The Cleveland Cavaliers aren't good right now. After spending two nights off in Toronto (a.k.a. "White Vegas"), they came out listless Thursday against the Raptors, losing by 34 points. Then, on night two of their back-to-back Friday in Indianapolis, the Cavs blew a 22-point second-quarter lead before losing 97-95 to the Pacers. Cleveland has dropped three straight and eight of 11, and was outscored 260-198 in losses to the Raptors and Minnesota Timberwolves.
Tim Hardaway Jr. will make his return from a left leg injury to play for the New York Knicks for the first time since Nov. 29. He'll see limited minutes off the bench against the Minnesota Timberwolves on Friday, per MSG's Rebecca Haarlow. Hardaway signed a four-year, $71-million offer sheet with the Knicks as a restricted free agent last summer, which his old team, the Atlanta Hawks, declined to match.
The Los Angeles Lakers' failure to publicly back head coach Luke Walton in the wake of the latest LaVar Ball fiasco has tongues wagging inside and outside the NBA. And some in the league's hierarchy believe it's evidence the Lakers will ultimately dismiss Walton and replace him with David Fizdale. "I got executives in my ear, I got agents in my ear, saying, 'Oh yeah, they're probably going to hire David Fizdale'", ESPN's Brian Windhorst told The Rich Eisen Show Friday.
Muck Rack makes it simple to find people, tweets, or articles that mention any name, keyword, company, hashtag etc. We've compiled this guide to help you make the most of your search.
Selecting a term
Start searching tweets, articles from media outlets, articles mentioned in tweets, journalists'
names, titles and bios with some suggested searches:
Companies or Topics (e.g. iPhone, Microsoft)
Phrases (e.g. "cloud computing") — use quotes to keep the terms together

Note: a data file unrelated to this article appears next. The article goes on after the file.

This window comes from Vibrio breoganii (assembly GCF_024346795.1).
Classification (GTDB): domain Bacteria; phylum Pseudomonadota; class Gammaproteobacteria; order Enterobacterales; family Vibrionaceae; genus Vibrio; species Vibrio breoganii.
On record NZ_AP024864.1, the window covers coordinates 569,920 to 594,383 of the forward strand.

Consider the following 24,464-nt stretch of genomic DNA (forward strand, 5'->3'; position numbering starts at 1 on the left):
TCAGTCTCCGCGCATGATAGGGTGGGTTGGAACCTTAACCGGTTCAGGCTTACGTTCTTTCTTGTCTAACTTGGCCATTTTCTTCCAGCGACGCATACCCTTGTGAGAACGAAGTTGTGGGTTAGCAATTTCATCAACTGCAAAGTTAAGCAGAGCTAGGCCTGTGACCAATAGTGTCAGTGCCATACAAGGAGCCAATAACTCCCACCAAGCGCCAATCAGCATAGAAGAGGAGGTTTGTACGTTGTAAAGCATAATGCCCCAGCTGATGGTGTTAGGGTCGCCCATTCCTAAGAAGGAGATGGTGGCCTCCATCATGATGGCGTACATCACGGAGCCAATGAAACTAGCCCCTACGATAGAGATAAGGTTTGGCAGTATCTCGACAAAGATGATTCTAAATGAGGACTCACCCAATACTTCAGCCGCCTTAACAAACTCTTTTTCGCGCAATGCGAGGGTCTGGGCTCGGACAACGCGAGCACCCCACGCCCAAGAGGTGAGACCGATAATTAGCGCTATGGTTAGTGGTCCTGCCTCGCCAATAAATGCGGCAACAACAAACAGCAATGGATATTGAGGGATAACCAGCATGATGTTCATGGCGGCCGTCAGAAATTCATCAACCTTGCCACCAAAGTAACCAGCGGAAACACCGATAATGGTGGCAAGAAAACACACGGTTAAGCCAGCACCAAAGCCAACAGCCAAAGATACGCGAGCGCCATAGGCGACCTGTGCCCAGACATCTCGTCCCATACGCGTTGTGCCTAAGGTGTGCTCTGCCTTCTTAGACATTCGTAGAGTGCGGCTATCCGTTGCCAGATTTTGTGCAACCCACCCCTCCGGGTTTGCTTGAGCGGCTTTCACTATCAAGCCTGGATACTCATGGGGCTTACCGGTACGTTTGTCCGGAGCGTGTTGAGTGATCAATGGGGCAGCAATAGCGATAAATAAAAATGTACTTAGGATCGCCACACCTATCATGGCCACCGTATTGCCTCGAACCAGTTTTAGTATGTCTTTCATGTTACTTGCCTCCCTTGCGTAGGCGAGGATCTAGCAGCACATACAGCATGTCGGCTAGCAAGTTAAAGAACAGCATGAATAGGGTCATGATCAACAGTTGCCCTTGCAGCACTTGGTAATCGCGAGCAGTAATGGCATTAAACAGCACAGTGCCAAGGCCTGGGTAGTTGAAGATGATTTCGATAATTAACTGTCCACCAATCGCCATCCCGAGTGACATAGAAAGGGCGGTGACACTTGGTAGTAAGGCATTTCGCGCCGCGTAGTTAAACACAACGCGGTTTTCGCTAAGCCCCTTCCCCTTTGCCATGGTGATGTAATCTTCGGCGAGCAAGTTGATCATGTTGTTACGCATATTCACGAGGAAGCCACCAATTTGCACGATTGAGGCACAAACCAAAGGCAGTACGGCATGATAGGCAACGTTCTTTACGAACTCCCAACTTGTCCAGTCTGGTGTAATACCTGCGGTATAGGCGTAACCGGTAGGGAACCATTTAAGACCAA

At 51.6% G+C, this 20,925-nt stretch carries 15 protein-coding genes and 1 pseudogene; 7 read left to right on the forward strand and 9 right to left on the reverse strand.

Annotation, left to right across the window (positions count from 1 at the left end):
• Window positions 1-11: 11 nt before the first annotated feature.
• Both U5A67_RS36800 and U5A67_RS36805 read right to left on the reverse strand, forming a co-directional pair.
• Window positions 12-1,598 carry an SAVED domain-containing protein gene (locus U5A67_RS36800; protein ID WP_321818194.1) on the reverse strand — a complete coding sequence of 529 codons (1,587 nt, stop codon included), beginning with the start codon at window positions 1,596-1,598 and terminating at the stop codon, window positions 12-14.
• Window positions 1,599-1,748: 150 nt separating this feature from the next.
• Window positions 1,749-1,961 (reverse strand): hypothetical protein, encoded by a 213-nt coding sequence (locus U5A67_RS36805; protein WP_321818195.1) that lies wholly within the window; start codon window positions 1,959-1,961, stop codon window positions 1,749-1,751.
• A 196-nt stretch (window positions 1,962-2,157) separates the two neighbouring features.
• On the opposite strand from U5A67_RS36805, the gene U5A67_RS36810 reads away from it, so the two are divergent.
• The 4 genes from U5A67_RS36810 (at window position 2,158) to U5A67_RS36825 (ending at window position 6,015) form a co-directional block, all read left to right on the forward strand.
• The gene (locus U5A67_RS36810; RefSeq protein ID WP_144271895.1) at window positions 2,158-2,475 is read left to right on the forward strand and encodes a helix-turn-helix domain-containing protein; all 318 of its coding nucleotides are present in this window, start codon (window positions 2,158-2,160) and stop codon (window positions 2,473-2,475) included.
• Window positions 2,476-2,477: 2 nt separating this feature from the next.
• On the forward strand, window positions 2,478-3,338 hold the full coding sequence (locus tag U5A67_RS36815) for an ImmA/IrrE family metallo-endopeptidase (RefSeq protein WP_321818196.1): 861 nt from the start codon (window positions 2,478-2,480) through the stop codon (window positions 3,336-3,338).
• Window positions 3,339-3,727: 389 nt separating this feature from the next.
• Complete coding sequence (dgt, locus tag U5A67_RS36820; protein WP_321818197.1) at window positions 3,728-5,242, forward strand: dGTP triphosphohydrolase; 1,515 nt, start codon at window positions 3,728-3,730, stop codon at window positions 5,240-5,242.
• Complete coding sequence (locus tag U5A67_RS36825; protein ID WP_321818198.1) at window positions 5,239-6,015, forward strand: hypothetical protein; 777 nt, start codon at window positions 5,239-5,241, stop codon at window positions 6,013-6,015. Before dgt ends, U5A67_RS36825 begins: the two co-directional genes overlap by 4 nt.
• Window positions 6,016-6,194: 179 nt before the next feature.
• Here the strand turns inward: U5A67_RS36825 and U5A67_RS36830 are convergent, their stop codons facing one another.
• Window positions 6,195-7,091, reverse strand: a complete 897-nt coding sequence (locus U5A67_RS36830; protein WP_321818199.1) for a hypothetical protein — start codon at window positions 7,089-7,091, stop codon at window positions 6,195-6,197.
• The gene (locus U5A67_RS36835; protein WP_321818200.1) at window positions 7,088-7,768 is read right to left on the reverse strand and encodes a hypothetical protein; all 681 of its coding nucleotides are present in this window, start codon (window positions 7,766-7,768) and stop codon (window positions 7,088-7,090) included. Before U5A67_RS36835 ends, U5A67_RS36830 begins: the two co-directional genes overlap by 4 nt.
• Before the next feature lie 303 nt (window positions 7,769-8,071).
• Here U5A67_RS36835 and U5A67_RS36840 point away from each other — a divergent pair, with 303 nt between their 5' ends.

Twitter handles (e.g. @username) — returns those who have mentioned or replied to
Names (e.g. "David Pogue")
Hashtags (e.g. #sxsw, #london2012)
Bio details (e.g. vegan, Olympics, father)
Muck Rack's Advanced Search allows for many boolean operators.
Find results that mention multiple specified terms, use AND or
+. For example, ensure each result contains both Elon Musk and Mark Zuckerberg by
searching Musk AND Zuckerberg or Musk + Zuckerberg.
Use the operators OR or , to broaden your search when you'd like either of
multiple terms to appear in results. (This is the default behavior of our search when no operators
are used). For example, results will contain either cake or cookie by searching cake OR cookie or cake,cookie
Use NOT or - to subtract results from your search. For
example, searching Disney will yield results about the Walt Disney Company as well as Walt Disney
World Resort. To exclude mentions of Disney World, search for Disney -World or Disney
When using one of these operators with a phrase, enclose it in quotation marks. For example, you can
find results about smartphones excluding Apple's iPhone 4S by searching smartphone -"iPhone
Exact case matching or punctuation
If you're searching for a brand name or keyword that relies on specific punctuation marks or capitalization, you can
find results that match your exact query by adding matchcase: before the keyword you're searching for, like matchcase:E*TRADE .
Use parentheses to separate multiple
boolean phrases. For example, to find journalists talking about having fun in Disney World or
Disneyland, search for ("disney world" OR disneyland) AND fun.
An asterisk can be used to search for any variation of a root word truncated by the asterisk. For example, searching for admin* will return results for administrator, administration, administer, administered, etc.
A near operator is an AND operator where you can control the distance between the words. You can vary the distance the near operation uses by adding a forward slash and number (between 0-99) such as strawberries NEAR/10 "whipped cream", which means the strawberries must exist within 10 words of "whipped cream".